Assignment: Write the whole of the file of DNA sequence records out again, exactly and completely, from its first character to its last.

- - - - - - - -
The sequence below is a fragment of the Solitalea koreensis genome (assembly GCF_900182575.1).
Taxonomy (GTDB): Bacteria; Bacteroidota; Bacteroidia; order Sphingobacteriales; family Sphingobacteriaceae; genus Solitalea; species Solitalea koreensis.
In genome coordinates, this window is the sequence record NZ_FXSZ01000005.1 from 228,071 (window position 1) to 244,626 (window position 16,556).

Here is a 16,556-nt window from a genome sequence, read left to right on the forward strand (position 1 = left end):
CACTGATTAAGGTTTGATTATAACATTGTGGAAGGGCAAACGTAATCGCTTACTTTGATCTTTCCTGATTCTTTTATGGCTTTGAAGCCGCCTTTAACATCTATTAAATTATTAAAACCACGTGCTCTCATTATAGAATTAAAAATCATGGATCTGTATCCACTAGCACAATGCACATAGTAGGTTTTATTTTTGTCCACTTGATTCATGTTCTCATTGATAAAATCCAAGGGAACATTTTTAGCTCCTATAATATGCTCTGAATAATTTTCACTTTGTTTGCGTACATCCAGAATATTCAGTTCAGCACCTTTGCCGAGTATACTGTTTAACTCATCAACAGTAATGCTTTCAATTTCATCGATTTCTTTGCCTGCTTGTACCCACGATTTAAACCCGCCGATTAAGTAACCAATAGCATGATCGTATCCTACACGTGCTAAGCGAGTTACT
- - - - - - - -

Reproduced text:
The sequence below is a fragment of the Solitalea koreensis genome (assembly GCF_900182575.1).
Taxonomy (GTDB): Bacteria; Bacteroidota; Bacteroidia; order Sphingobacteriales; family Sphingobacteriaceae; genus Solitalea; species Solitalea koreensis.
In genome coordinates, this window is the sequence record NZ_FXSZ01000005.1 from 228,071 (window position 1) to 244,626 (window position 16,556).

Here is a 16,556-nt window from a genome sequence, read left to right on the forward strand (position 1 = left end):
CACTGATTAAGGTTTGATTATAACATTGTGGAAGGGCAAACGTAATCGCTTACTTTGATCTTTCCTGATTCTTTTATGGCTTTGAAGCCGCCTTTAACATCTATTAAATTATTAAAACCACGTGCTCTCATTATAGAATTAAAAATCATGGATCTGTATCCACTAGCACAATGCACATAGTAGGTTTTATTTTTGTCCACTTGATTCATGTTCTCATTGATAAAATCCAAGGGAACATTTTTAGCTCCTATAATATGCTCTGAATAATTTTCACTTTGTTTGCGTACATCCAGAATATTCAGTTCAGCACCTTTGCCGAGTATACTGTTTAACTCATCAACAGTAATGCTTTCAATTTCATCGATTTCTTTGCCTGCTTGTACCCACGATTTAAACCCGCCGATTAAGTAACCAATAGCATGATCGTATCCTACACGTGCTAAGCGAGTTACT